Q: When were you first involved with SRI?
A. My first presentations to SRI were in 1978; two papers, one with Fred Naftolin who has remained a colleague and valued mentor throughout my career and the second on Cortisol in Rhesus Monkeys with Frank Manning and Yuji Murata. The following year, 1979, our paper with the late John Patrick on diurnal rhythms in cortisol and estrogen during human pregnancy, was selected as the number one research presentation. We had actually written the first draft of the abstract on the back of Tim Horton's paper bag while we were waiting for Geoffrey Dawes to arrive at the airport in London, Ontario. John and I were concerned that we had not heard anything from the Society about our submission and in fact, had anxiously called the office to see if it had even been accepted.
I was first elected to SRI (SGI as it was then) in 1981. I have had the privilege of serving on Council for three periods; 1985-88, 2000-2004 (2002-2003 as President) and now as representative of the Past Presidents. I served as Chair of the Program Planning Committee for the first big international meeting of SGI in Glasgow, when Felice Petraglia was President. In the interim I had served for several periods on the Program Committee, as Chair of the Membership Committee, The Bylaw Review Committee and on the Editorial Board of JSGI.
Q: What drew you to the position of Director of Advancement?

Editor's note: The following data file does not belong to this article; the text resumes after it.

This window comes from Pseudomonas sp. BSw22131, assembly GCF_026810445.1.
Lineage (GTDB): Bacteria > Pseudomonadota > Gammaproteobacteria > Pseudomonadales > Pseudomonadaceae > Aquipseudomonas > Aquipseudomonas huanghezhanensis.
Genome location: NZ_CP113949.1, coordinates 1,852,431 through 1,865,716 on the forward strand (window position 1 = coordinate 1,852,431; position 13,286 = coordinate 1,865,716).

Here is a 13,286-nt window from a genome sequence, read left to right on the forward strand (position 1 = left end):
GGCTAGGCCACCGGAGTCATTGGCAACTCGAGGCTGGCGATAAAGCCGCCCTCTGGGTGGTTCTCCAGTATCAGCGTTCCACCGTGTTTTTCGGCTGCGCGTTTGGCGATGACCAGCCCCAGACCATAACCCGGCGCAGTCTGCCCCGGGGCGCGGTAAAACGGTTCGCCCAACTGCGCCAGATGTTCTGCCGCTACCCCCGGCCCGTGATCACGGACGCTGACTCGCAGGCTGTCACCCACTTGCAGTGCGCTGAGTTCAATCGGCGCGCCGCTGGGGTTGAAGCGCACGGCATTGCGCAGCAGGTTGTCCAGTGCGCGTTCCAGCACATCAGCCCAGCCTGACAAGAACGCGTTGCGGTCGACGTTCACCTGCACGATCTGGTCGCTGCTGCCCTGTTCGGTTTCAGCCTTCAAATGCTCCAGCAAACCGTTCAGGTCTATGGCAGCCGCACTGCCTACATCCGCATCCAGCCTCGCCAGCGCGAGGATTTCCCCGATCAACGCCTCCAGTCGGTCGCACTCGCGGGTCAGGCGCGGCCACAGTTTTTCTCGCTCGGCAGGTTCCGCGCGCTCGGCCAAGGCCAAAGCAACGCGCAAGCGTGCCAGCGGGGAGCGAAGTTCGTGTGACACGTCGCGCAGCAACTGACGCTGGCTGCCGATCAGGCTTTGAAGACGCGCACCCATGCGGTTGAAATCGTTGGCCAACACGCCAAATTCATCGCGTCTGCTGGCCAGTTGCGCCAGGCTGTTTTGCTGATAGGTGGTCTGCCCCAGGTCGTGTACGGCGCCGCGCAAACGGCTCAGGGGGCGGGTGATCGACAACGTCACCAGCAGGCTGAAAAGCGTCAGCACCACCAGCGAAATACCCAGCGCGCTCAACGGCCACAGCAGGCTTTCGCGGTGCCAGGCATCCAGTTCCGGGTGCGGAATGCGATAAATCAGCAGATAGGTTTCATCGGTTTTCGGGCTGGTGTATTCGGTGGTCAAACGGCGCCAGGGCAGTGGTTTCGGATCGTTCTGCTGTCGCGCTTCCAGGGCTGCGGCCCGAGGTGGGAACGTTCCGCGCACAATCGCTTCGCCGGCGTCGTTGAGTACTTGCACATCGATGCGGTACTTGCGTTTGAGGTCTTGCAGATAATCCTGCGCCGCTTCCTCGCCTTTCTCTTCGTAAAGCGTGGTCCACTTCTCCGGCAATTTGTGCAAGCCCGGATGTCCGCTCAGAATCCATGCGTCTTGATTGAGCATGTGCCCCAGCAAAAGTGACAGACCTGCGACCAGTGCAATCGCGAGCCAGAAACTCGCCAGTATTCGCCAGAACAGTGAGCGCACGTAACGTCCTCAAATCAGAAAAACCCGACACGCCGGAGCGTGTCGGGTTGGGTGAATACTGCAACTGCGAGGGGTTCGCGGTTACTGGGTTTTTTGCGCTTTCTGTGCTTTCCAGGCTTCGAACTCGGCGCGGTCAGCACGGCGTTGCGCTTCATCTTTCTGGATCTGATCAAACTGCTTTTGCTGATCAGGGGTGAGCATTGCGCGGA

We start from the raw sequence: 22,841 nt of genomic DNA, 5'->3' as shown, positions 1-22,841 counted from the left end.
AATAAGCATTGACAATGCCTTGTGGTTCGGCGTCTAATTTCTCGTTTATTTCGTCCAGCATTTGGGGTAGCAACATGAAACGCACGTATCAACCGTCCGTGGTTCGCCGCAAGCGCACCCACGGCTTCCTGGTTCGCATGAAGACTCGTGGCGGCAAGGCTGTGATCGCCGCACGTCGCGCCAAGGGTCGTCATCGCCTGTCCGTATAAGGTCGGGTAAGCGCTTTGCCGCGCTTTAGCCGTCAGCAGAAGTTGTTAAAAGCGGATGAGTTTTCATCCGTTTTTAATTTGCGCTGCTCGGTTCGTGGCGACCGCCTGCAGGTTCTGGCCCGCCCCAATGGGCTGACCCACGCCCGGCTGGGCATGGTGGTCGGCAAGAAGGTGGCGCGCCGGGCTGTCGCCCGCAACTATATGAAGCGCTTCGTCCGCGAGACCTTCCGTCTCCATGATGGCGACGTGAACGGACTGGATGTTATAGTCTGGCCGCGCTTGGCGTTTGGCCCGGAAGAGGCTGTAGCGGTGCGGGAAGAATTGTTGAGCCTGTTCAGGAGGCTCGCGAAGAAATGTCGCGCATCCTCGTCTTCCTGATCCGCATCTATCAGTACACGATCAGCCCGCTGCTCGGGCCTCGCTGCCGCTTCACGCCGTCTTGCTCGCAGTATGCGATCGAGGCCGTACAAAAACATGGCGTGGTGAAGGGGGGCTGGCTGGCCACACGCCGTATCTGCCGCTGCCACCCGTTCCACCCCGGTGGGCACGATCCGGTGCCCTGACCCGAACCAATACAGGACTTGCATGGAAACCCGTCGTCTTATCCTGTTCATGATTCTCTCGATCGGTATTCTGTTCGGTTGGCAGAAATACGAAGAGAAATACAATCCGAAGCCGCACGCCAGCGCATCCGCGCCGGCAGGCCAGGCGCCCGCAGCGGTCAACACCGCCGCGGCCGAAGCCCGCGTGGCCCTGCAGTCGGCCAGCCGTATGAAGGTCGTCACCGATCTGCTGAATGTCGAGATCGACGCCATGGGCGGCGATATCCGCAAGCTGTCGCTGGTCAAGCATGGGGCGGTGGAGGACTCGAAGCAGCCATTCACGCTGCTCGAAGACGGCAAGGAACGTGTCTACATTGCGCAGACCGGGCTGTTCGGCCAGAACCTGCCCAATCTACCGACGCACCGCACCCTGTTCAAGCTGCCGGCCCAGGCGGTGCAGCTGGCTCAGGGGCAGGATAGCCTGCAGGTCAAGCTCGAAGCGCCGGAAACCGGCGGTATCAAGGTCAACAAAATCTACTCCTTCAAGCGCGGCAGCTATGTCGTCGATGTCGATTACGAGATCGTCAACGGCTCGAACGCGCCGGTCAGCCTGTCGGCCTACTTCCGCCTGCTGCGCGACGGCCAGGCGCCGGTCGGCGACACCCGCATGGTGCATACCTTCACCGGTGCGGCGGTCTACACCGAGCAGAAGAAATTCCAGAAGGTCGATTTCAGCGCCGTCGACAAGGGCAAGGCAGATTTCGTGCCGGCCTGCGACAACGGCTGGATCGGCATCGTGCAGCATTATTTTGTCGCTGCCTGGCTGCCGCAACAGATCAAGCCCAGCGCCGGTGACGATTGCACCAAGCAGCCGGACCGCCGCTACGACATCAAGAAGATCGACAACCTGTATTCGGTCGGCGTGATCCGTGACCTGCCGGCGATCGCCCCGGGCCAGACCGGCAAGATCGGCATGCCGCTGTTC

A: I have had a strong involvement with the Society throughout my career. SGI/SRI has been the backbone of my own career, the Society to which we have each year presented our ongoing research, and the organization to which I have encouraged students and post-docs to become involved. Over the years, our research group, mostly the students, clinical fellows and postdocs have presented almost 240 oral and poster presentations at the Society’s Annual Meetings. For many, exposure to colleagues at SGI/SRI has been critical to forming networks and to driving their own research careers. I have had the honour of receiving Several Society Awards, but in many ways the most valued was the Fred Naftolin Award for Mentorship in 2012. Our trainees are our future, and “Advancement” is critical to build the base of financial support that will enable future trainees to attend SRI meetings.
I am most proud that from this group of trainees several have gone on the serve the Society in different capacities, on committees, as reviewers, and as officers. Many of us have described SRI as our “Scientific Home”, and that is a great description. I have wanted to stay involved because I believe that SRI plays an important role in the conduct of basic and translational research in women’s health. It is the training ground for some of our very best student and residents. SRI is at the juxtaposition of basic science and clinical practice. Advancement is the means to secure the resources that underpin the Society and enable the strategic plans and mission of successive Presidents, Councils and the membership. We have done well in fundraising for individual meetings, but this is about ensuring long-term security, and financial stability. Our Foundation will ensure that SRI is an independent and respected voice in science and in information-based policy. While SRI does not operate as a political entity, it should be recognized as an independent scientifically based authority to inform, advocate and advise in policy and practice.
Q: What are your immediate goals for SRI?
A: There is an overarching goal and underlying specific initiatives. The Society needs a solid base of financial support in order to build on its background and to realize its full potential. This is the core funding that is over and above the giving programs and sponsorship support of the annual meetings.